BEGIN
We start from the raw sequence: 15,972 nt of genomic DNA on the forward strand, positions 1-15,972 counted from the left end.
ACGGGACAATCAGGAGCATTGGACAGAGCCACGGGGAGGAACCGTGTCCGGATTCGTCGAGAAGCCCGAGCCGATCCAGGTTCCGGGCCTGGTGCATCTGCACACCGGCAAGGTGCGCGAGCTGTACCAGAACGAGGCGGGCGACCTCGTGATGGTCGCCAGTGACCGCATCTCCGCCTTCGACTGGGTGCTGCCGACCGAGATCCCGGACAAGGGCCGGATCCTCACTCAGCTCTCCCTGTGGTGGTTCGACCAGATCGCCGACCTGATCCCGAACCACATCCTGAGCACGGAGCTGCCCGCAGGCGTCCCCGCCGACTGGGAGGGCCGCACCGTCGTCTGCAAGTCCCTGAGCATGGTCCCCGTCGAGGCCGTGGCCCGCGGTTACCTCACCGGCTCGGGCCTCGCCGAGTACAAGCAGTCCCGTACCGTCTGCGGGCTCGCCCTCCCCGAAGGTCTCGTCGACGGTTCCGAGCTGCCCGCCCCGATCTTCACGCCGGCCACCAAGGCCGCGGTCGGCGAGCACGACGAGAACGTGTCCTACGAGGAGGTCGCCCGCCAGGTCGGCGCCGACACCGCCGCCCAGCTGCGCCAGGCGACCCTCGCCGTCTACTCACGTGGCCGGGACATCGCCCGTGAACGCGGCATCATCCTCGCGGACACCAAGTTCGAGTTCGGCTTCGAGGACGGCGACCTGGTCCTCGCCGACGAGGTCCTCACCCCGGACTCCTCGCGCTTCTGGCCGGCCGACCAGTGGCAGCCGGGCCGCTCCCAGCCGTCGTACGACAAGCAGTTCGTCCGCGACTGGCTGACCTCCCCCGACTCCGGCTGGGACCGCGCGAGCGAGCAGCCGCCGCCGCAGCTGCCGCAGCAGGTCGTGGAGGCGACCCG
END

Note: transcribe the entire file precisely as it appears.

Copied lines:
We start from the raw sequence: 15,972 nt of genomic DNA on the forward strand, positions 1-15,972 counted from the left end.
ACGGGACAATCAGGAGCATTGGACAGAGCCACGGGGAGGAACCGTGTCCGGATTCGTCGAGAAGCCCGAGCCGATCCAGGTTCCGGGCCTGGTGCATCTGCACACCGGCAAGGTGCGCGAGCTGTACCAGAACGAGGCGGGCGACCTCGTGATGGTCGCCAGTGACCGCATCTCCGCCTTCGACTGGGTGCTGCCGACCGAGATCCCGGACAAGGGCCGGATCCTCACTCAGCTCTCCCTGTGGTGGTTCGACCAGATCGCCGACCTGATCCCGAACCACATCCTGAGCACGGAGCTGCCCGCAGGCGTCCCCGCCGACTGGGAGGGCCGCACCGTCGTCTGCAAGTCCCTGAGCATGGTCCCCGTCGAGGCCGTGGCCCGCGGTTACCTCACCGGCTCGGGCCTCGCCGAGTACAAGCAGTCCCGTACCGTCTGCGGGCTCGCCCTCCCCGAAGGTCTCGTCGACGGTTCCGAGCTGCCCGCCCCGATCTTCACGCCGGCCACCAAGGCCGCGGTCGGCGAGCACGACGAGAACGTGTCCTACGAGGAGGTCGCCCGCCAGGTCGGCGCCGACACCGCCGCCCAGCTGCGCCAGGCGACCCTCGCCGTCTACTCACGTGGCCGGGACATCGCCCGTGAACGCGGCATCATCCTCGCGGACACCAAGTTCGAGTTCGGCTTCGAGGACGGCGACCTGGTCCTCGCCGACGAGGTCCTCACCCCGGACTCCTCGCGCTTCTGGCCGGCCGACCAGTGGCAGCCGGGCCGCTCCCAGCCGTCGTACGACAAGCAGTTCGTCCGCGACTGGCTGACCTCCCCCGACTCCGGCTGGGACCGCGCGAGCGAGCAGCCGCCGCCGCAGCTGCCGCAGCAGGTCGTGGAGGCGACCCG